It’s May and we’re standing on the edge of summer, when ‘the livin’ is easy!’ Tulips are pushing through the soil, grass is greening, temps are climbing, lawnmowers will soon be humming and life is moving outdoors.
Hope springs as trees begin to burst with green foliage and magically transform the landscape. Trees hold a secret inside their leafy canopies. New research suggests they offer some significant health benefits. There are some great reasons to ‘hug a tree,’ or maybe a forest, metaphorically speaking, even if you’re not technically a tree-hugger.
One study found that kids with ADHD who walked in a forest versus an urban area had better concentration. A walk among the trees lowers cortisol, the stress hormone. In fact, some nature gurus claim it can strengthen immunity, lower blood pressure, increase focus and ultimately lower health-care costs.
‘Forest bathing,’ made popular by the Japanese, is not about setting up your tub in the forest and having a water bath, as lovely an outdoor spa experience as that might be. It’s about immersing yourself in the healing properties of trees and plants. A 20-minute walk in the forest can reduce cortisol by 13.4 per cent.
Forest bathing became part of a national health program in Japan in 1982. Last year, the Washington Post reported it has become the latest fitness trend to hit the U.S. It’s where yoga was 30 years ago. In Canada, it has spawned the new field of forest therapy guide.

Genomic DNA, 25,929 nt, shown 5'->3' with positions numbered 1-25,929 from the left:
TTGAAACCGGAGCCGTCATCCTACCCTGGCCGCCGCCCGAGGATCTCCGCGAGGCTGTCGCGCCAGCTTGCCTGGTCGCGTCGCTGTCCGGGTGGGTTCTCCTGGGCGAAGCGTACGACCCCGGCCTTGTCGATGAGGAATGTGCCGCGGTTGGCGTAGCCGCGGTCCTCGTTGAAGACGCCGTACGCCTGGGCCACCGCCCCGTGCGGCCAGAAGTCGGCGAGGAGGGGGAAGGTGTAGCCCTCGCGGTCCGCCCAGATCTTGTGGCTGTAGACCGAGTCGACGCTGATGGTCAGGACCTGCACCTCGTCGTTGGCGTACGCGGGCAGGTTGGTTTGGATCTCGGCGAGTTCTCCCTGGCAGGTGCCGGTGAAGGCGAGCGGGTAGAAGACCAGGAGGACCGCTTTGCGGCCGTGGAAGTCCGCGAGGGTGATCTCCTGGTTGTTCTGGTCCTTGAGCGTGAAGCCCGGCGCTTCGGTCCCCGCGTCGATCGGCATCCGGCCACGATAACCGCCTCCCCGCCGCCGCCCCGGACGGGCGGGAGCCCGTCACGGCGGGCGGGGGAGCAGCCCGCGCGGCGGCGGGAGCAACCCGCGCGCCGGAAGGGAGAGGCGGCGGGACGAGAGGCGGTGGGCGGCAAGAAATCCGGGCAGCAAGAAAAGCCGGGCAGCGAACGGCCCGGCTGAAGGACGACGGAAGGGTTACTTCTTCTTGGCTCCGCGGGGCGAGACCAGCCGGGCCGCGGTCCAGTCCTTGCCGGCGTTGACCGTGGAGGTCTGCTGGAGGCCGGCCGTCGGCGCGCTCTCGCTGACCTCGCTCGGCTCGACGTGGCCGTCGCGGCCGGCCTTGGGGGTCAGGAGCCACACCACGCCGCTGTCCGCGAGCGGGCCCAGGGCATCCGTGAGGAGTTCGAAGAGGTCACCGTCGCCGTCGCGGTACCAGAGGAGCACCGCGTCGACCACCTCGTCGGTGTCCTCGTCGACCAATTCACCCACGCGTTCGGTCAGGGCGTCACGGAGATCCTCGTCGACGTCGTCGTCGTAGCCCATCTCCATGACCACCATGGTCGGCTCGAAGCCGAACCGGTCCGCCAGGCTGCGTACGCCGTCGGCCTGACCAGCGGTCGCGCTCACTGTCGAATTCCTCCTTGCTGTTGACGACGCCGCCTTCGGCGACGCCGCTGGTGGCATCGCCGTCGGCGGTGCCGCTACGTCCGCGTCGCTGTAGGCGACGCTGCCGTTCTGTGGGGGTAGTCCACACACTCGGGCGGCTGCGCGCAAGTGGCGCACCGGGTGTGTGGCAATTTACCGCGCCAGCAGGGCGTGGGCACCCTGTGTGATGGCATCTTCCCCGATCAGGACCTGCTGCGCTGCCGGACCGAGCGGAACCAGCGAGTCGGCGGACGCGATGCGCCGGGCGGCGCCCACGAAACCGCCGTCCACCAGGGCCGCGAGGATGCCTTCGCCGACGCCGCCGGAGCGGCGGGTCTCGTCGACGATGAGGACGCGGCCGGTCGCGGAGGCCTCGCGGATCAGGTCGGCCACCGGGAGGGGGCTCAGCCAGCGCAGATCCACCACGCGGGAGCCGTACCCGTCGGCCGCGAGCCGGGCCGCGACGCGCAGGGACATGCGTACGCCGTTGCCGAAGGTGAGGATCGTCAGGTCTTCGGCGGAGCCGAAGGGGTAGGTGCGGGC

But doesn’t all of this feel a bit artificial – needing science to tell us it’s good to get in the woods, needing a forest therapy guide to lead us through a simple walk in the forest? Yet, this generation, perhaps more than any other, needs a nudge to help us get our noses out of our devices.
We can be our own guide, choosing to awaken from our digital comas and reconnect with the natural world. This is where we slow down, connect with our surroundings and unconsciously absorb all those benefits.
Whatever we may think about forest bathing and forest therapy guides, getting outdoors beats the dreadmill by a country mile. Treadmills were first used in prisons as instruments of punishment. Why is that not surprising? I don’t consider myself a sucker for punishment, but I succumb to treadmill use in winter to reduce my odds of looking like a whale in spring.
But with summer bliss unfolding, the dreadmill has been relegated to an obscure closet of my mind. There will come a sad reunion with the dreadmill in late fall. In the meantime, I intend to breathe deep, inhale summer, find the trees and hit the trail.